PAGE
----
This version though is a radical break. My protagonists, Adrienne and Neil, were mostly in good shape when the bad guys kidnap them into another dimension. To their surprise, it turns out that a weekend of death and danger (the story moved pretty fast) also gave them things that were missing in their life. Fresh adventures would have lain in wait …

New protagonists Paul and Amanda aren’t in such great shape. Mandy has been de facto mother for her five siblings and caregiver for her terminally ill dad since she was fifteen — as we learn in the first chapter, Mom decided terminal illness wasn’t something she wanted to deal with and walked out. However it’s been twelve years and Mandy’s recovered from Mom’s betrayal (but has not forgiven her at all).

Paul is in much worse shape as his big blow came less than two years ago. His academically prominent parents pushed him to excel from elementary on. He’s had no social life, has no idea who he’d be if he didn’t have his nose buried in books all the time, so finally he told them, right before senior year, he was taking a year off after college. When he arrived back at school Paul discovered his folks hadn’t paid his tuition, had broken the lease on his apartment and drained the joint bank account they used to provide him with ready cash. But no problem, just take back your foolish decision, son, and everything gets back to normal!

He didn’t take it back.

The Adrienne/Neil version had a first chapter set here on Earth, then we were off into other, wilder dimensions. I’m not sure that’s the way I want to go. The town of Blue Ivy, where Mandy and Paul meet in 1976, feels like a good setting. It’s a grimy industrial town but it also has several colleges, with the usual college/townie conflicts. It seems a shame to just forget about it and go elsewhere, particularly in America’s bicentennial year (I don’t know if I’ll keep using that year but if I do, I should be able to make something of it).

The trouble is, I don’t want to go the urban fantasy route. I enjoy reading books where the normal world is just a shell hiding a reality full of magic but I don’t seem inclined to write them. Southern Discomfort is closer to intrusion fantasy: the normal world works much as we see it but something magical has intruded in, disrupting things. In Questionable Minds there’s no hiding: the world is full of psychic powers but they’re being wielded in plain sight.  In Atoms for Peace the mad science that’s made the world so different from our 1950s is also commonly known. In Impossible Takes a Little Longer, super-powers are the same way.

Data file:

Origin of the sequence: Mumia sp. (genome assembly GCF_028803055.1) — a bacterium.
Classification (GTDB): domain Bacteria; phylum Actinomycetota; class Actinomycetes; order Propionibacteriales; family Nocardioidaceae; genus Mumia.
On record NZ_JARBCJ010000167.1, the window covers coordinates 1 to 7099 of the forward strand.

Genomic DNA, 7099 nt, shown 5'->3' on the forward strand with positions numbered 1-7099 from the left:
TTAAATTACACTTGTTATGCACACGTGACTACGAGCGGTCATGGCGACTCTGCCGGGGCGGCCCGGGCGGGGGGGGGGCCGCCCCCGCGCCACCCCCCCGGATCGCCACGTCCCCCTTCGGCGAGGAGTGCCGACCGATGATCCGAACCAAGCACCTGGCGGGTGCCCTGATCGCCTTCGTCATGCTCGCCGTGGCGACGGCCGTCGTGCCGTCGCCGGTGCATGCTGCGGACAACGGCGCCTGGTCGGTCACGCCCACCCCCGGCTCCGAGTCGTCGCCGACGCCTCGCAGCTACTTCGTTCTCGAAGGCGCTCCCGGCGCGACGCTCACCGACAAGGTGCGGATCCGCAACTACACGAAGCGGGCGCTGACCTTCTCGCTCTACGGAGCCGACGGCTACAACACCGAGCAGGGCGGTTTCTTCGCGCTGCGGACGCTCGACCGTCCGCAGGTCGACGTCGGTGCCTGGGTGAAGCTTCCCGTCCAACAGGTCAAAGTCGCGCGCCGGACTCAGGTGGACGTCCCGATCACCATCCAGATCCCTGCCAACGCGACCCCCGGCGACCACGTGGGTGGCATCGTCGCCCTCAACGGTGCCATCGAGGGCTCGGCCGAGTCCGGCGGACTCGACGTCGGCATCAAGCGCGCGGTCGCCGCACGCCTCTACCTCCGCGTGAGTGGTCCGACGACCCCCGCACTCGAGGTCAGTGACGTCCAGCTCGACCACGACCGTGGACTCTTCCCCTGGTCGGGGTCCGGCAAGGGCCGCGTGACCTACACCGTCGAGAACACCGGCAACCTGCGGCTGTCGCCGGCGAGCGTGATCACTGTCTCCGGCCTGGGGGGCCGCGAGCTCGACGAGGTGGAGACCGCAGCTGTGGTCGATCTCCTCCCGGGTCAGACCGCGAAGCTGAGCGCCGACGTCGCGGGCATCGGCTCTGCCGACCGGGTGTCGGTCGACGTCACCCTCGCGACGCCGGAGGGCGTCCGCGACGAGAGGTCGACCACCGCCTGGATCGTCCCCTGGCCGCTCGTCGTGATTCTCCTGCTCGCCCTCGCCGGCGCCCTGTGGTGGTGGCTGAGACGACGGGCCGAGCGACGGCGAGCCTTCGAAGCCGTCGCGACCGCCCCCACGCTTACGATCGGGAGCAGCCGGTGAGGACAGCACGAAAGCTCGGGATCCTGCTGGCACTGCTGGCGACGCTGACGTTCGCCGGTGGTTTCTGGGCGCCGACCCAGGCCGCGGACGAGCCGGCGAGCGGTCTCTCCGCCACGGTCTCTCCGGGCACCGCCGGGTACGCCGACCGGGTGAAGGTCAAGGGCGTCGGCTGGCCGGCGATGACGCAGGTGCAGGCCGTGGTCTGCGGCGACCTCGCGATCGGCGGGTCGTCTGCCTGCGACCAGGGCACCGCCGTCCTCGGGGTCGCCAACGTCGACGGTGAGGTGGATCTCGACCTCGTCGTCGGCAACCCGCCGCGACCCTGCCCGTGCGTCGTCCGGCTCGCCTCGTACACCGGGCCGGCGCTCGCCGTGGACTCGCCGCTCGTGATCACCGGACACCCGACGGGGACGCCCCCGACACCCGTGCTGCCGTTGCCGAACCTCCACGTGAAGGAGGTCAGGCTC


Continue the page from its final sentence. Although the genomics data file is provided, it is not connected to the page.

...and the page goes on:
If I set Asunder on Earth, I want it feel like magic is an intruder, not a regular resident. That was doable in Southern Discomfort because the magic almost all stems from the elves Olwen, Aubric and Gwalchmai and it’s limited to one small town in Georgia. Asunder has a lot more magical people running around with much flashier powers. And the different characters — Mountebank, Grainge, Cordelia Winters and Hypatia, to name four — don’t fit into the same magical mythos. They didn’t have to in the original version and I see no need to change that. But it would, again, make an odd urban fantasy

So do I go urban fantasy anyway and find some way to make it work? Go back to dimensional jumping and kiss Blue Ivy goodbye? Maybe make Blue Ivy some kind of Hellmouth where, like Sunnydale, things are weirder than the rest of the world?

There’s also the practical point that I’d like my protagonists isolated, at least for the first few chapters. That’s harder to do in a setting where they know everyone.

Normally I’d plunge ahead and pants these questions as I go but the first chapter ends with Mandy and Paul falling through a magical gate of some kind. I need to know where they land.

Wish me luck!

#SFWApro. Cover by Samantha Collins, rights to the image are mine.